Just about every wind on Earth can be traced in cause back to the Sun. As the Sun unevenly heats the surface of the Earth, air rises and sinks, resulting in high and low regions of air pressure. As air rises, the pressure lowers and surrounding air moves in to replace it, causing wind. The more the pressure changes over a given distance, usually the faster the wind will be. This is called pressure gradient force. If there is a large pressure difference between two points that are far away, the wind speeds will be lower than if those locations are closer together.
Most wind moves horizontally, that is across the ground. There isn’t usually that much wind moving up and down, except for in thunderstorm downdrafts. Usually, vertical winds are less than one mile per hour. This is all because of gravity, which is a driving force in controlling the vertical movement of air. A more significant force affecting wind patterns, though, is the Coriolis force. Because of the Earth’s rotation, objects, including planes, birds, and missiles, are deflected from a straight line. The wind is no exception and is deflected to the right in the Northern Hemisphere and to the left in the Southern Hemisphere. The magnitude of the deflection is the least by the equator and the greatest around the poles.
Other forces affect the behavior of winds as well. A commonly known one, friction, is a strong influence over winds near the ground. Friction always acts in opposition to the wind velocity and the flow of air in general. This also reduces the effects of the Coriolis force, and the atmosphere adjusts to that by turning the wind toward low pressure. The Coriolis force and friction combined, and balanced with the horizontal pressure gradient force, cause a balance in the atmosphere that explains the spiraling motion, instead of a straight inward or outward motion, around low- and high-pressure systems.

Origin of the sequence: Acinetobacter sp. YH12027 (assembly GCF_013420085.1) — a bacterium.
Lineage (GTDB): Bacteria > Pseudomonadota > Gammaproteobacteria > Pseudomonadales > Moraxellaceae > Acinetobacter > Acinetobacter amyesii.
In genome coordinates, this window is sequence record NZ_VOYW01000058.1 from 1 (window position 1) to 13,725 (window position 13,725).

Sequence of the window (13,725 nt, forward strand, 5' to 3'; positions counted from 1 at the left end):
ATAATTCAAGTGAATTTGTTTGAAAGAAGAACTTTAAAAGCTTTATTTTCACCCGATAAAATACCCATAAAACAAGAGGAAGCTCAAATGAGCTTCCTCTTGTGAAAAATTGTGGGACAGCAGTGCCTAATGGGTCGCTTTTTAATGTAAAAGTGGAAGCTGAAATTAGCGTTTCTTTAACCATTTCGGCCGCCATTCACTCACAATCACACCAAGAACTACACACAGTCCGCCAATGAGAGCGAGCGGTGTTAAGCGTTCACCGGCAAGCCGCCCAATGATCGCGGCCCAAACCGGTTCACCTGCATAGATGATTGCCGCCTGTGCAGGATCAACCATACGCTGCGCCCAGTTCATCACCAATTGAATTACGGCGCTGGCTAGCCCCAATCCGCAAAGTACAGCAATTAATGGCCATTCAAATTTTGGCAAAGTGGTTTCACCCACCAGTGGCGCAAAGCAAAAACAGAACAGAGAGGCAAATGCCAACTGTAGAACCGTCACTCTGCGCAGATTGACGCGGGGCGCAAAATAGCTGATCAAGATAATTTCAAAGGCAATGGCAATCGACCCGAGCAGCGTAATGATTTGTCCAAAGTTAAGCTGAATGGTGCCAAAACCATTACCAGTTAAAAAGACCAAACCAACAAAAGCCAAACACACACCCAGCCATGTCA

With winds directed toward low pressure and the fact that air rises in a low-pressure area, stormy weather results as water reaches its condensation point in the atmosphere. Clouds and precipitation are the result. Also, with temperature changes directly affecting pressure, a large change in temperature can also generate wind. Jet streams are areas of higher winds in the atmosphere. They travel across whole continents, fed by the differences between warm and cold air masses. These atmospheric winds are also the driving force in moving storms from west to east.
About the Author
A full-time freelance writer, Andy Kirmayer started AndrewScott, Inc., a freelance writing business focused on writing for the web, in 2006. AndrewScott, Inc. provides Web content for various sites, including press releases, SEO articles, and product descriptions. Kirmayer is also a writer for an industrial marketing website as well as the independent satirical news site, www.embellished-1news.com.